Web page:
Shellcoding on linux

Shellcoding on linux is relatively easier to start than shellcoding on windows. There are a few things to know before getting started.

1. Whats the purpose of the shellcode? Shellcode is usually a small program performing a simple task. e.g. Add an administrative user to compromised system.

2. Syscall number or numbers you need to use. The number is placed in eax. Syscall number list

3. Which other registers are required? e.g. for a simple exit shellcode ebx is required to be a 0 and eax requires the syscall 1.

4. Style of assembly programming. At&t or intel e.g. At&t uses instruction source, destination and intel uses instruction destination, source.

5. Tools: Nasm, ld, and objdump. e.g. Compiling file shellcode.asm using nasm would be “nasm -f elf shellcode.asm”.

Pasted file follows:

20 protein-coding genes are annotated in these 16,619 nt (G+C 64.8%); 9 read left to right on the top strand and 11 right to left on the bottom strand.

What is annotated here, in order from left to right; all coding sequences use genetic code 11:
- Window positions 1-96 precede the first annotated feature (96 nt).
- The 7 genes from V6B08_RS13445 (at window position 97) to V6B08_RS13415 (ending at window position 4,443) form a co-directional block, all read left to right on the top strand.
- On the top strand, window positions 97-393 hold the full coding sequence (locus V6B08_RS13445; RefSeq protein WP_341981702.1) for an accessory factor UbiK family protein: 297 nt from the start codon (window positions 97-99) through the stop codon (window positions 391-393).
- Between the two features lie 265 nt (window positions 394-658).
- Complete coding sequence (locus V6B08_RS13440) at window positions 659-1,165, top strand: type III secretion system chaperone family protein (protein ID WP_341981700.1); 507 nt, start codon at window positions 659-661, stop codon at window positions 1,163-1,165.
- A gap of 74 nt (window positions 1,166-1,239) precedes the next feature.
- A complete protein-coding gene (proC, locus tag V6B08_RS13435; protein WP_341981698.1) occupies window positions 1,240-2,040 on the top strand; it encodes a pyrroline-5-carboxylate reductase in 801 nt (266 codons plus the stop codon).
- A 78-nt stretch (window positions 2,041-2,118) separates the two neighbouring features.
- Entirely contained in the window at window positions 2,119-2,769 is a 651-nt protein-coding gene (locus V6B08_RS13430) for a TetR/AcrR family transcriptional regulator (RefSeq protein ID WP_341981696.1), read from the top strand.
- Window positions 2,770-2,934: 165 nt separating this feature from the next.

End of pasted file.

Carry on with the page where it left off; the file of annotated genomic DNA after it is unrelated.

linking the shellcode.o file created by nasm would be “ld shellcode.o -o shellcode”.

Dumping opcodes for use in your shellcode would be “objdump -d shellcode”. The middle section of opcodes would be placed together in a “\x00\x00” format.

6. Eliminate null bytes from your opcodes. Null bytes are two 0s and prematurely terminate the shellcode. e.g. (intel syntax) instead of mov eax,1 use mov al,1(use the 8bit part of eax) or push byte 1 and pop eax. Instead of mov ebx,0 use xor ebx,ebx.


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